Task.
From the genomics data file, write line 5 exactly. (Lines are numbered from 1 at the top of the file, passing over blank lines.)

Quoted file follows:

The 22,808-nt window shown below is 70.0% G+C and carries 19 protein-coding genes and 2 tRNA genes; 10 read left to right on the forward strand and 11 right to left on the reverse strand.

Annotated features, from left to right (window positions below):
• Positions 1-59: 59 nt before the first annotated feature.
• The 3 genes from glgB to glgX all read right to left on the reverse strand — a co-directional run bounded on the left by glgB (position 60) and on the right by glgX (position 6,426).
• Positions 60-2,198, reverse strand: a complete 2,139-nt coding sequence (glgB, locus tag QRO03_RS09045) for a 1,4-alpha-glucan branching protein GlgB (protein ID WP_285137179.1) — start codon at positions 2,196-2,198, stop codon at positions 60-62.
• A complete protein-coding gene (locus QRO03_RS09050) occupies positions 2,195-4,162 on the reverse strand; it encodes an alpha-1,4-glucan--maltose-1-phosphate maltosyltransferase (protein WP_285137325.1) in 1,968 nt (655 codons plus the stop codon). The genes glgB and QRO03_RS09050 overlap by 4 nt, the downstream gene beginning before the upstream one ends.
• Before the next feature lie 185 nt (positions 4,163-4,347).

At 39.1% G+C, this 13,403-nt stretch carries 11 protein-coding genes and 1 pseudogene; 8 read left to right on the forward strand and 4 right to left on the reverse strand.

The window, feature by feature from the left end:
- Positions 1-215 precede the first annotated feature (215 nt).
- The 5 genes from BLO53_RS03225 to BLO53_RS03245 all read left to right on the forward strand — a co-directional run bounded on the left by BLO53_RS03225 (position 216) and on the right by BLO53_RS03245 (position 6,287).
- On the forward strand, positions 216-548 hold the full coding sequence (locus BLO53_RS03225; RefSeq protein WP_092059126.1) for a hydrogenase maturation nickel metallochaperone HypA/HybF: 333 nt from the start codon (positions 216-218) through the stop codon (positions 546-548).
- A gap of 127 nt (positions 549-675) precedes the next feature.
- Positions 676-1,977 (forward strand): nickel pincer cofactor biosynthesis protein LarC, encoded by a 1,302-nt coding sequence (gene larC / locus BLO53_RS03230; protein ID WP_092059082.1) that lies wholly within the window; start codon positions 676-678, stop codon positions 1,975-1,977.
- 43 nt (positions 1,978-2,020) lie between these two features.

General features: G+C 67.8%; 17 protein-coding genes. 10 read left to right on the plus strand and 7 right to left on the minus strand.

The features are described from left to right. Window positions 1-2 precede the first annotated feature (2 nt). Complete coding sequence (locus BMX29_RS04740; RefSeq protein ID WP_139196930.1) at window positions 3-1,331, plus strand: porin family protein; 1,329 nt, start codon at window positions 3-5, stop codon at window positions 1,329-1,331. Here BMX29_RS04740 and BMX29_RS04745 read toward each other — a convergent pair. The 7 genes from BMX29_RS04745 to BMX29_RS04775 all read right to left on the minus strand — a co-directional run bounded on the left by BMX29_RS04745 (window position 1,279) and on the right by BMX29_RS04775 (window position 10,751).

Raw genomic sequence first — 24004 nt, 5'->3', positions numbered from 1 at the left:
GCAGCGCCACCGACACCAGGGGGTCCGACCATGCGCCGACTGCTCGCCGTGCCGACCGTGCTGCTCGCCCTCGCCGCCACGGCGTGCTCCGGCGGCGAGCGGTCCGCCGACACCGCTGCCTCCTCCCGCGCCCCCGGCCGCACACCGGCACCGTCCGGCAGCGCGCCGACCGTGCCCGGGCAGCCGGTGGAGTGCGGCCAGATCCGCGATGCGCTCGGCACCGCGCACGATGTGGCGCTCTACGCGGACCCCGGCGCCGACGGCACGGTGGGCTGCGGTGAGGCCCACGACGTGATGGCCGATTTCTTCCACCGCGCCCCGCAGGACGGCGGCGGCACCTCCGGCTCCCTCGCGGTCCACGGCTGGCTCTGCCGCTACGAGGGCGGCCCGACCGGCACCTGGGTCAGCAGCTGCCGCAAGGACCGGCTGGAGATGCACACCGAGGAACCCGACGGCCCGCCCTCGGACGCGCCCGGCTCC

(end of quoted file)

• Positions 60-2,198, reverse strand: a complete 2,139-nt coding sequence (glgB, locus tag QRO03_RS09045) for a 1,4-alpha-glucan branching protein GlgB (protein ID WP_285137179.1) — start codon at positions 2,196-2,198, stop codon at positions 60-62.